Where are you from? Ohio, America

Why did you come to Japan? I arrived here in 1998, after backpacking around the world and being encouraged to visit by a roommate.

“I’ve lived in 16 different cities around Japan”

What do you love about Japan? It’s just so different to where I’m from; also, Japan’s long history and strong culture attracts me, especially in comparison to the melting pot of America.

How did you become a vlogger? In 2005, when Steve Jobs held up the iPod Video, I decided, “This is the future!” I set up a video production company and started making mobile videos. In 2011, after the earthquake, I started my YouTube channel to help fix any misunderstandings about the situation in Japan and to help show the history and uniqueness of the country.

What sets your channel apart? My age? I’m 45, whereas a lot of other YouTubers are a lot younger. My experience. I’ve lived in 16 different cities around Japan and been to every prefecture almost three times each. And my background is in television so I take time to really get the story. As the saying goes, a good storyteller will always have a job.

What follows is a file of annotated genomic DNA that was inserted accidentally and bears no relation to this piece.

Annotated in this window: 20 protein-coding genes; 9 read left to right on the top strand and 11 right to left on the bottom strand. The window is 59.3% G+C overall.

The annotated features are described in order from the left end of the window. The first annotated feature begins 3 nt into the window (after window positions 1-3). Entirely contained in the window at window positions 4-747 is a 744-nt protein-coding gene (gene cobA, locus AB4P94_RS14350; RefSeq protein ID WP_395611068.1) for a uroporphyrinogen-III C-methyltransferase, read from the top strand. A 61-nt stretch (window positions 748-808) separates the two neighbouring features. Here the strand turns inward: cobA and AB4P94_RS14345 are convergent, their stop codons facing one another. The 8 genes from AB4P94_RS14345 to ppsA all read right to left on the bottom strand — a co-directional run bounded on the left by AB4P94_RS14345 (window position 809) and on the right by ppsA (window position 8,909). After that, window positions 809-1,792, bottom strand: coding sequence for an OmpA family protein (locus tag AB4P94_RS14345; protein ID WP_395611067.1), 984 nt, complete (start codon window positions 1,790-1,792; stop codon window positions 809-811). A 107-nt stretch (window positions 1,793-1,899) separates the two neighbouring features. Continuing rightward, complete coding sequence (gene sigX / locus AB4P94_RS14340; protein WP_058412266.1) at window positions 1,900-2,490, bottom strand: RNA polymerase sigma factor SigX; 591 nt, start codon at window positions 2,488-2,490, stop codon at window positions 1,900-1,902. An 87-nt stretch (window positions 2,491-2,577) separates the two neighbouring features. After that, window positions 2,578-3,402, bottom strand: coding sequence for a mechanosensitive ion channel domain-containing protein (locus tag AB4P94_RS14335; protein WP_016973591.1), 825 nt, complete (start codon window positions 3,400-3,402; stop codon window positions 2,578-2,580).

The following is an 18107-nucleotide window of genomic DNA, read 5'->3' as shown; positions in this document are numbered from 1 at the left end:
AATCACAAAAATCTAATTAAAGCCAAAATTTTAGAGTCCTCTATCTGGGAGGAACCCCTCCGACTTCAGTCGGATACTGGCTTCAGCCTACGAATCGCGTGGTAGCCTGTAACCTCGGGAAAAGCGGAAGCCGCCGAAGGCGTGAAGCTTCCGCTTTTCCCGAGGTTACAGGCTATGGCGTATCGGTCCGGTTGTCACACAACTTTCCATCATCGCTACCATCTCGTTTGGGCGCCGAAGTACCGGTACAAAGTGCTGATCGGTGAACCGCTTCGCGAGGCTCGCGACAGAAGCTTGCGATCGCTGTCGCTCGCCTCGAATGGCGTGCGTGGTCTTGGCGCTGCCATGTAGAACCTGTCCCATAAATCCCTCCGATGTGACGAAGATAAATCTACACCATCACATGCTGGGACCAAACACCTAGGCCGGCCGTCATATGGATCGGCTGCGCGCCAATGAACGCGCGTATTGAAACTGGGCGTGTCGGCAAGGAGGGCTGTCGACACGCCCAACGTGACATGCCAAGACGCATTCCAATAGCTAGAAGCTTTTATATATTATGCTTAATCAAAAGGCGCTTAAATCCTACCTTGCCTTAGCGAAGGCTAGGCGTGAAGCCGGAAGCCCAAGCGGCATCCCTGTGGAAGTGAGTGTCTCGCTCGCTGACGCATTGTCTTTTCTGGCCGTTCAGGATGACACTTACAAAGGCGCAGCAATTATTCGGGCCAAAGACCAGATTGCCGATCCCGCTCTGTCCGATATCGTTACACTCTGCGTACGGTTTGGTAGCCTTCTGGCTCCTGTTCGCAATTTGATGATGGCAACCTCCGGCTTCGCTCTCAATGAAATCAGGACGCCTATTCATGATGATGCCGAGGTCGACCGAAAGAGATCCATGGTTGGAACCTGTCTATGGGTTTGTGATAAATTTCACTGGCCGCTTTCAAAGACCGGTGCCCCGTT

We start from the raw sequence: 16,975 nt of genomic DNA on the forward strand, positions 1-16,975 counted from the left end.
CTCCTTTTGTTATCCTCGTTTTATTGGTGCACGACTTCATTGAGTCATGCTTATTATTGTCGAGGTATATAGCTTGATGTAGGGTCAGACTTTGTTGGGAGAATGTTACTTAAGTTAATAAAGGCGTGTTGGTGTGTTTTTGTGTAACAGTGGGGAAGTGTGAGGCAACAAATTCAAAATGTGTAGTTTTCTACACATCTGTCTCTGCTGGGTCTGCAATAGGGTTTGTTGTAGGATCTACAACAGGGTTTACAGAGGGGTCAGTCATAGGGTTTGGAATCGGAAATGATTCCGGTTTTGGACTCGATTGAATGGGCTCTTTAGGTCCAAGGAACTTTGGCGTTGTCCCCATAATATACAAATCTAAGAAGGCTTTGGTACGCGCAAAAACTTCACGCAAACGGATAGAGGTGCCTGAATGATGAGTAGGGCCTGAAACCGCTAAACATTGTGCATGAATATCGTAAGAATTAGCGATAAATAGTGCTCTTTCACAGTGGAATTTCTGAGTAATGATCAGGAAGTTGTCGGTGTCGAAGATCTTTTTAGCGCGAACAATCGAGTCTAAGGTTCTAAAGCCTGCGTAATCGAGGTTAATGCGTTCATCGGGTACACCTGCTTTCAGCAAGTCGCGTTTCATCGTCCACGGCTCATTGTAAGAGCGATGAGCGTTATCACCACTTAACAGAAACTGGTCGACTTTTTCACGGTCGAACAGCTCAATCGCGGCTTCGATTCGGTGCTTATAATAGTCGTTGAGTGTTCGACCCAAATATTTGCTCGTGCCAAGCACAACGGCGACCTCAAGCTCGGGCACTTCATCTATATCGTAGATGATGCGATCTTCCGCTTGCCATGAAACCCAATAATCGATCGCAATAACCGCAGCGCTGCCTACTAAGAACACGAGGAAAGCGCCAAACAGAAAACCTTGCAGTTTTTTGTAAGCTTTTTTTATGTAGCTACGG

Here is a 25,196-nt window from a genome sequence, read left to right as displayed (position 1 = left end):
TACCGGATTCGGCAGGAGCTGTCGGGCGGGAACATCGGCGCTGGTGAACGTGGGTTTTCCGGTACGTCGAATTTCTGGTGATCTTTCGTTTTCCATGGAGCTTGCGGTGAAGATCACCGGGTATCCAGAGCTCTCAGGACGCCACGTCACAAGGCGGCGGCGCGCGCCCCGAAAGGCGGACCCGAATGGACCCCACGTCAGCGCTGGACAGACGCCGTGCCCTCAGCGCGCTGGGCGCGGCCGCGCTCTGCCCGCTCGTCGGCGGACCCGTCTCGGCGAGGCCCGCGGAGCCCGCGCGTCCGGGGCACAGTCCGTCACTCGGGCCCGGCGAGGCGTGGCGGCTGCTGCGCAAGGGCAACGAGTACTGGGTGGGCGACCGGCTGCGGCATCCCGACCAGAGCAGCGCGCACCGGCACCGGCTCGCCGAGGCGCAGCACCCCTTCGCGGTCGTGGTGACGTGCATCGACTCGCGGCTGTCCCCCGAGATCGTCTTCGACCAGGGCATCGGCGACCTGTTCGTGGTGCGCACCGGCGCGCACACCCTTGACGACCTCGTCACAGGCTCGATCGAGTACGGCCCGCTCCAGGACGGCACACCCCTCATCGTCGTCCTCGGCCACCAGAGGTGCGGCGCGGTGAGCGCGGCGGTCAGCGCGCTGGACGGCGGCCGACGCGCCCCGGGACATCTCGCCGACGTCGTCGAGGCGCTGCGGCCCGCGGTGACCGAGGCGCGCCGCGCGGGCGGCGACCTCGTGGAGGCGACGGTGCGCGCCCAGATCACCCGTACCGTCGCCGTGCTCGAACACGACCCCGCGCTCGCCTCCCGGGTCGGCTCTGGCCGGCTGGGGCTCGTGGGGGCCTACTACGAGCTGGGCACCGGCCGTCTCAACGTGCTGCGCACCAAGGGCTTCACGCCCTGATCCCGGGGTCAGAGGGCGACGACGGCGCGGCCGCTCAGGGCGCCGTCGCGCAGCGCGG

Recommended shops in Tokyo? I love Shimura Shoten in Ameyoko shopping street. The history of Ameyoko goes back to World War II when they sold candy and chocolate, and the man who owns this shop has been doing this job for 35 years. He is really fun and just keeps putting more chocolate in your bag; he always gives me a big hug.

Your top gift or souvenir from Japan? The best gifts from Japan are knives from Kappabashi – they make them for left-handed people, and customize the knives for you, too; that’s real omotenashi. Also, the plastic food displays!

Mayo

YouTube channel: Mayo Japan  |  Subscribers: 343,000

Where are you from? Fukuoka, Japan

What do you love about Japan? Being Japanese, I like to live efficiently so I love that everything and everyone is punctual.

“I love going to Indian spice and sweet shops in Nishi Kasai”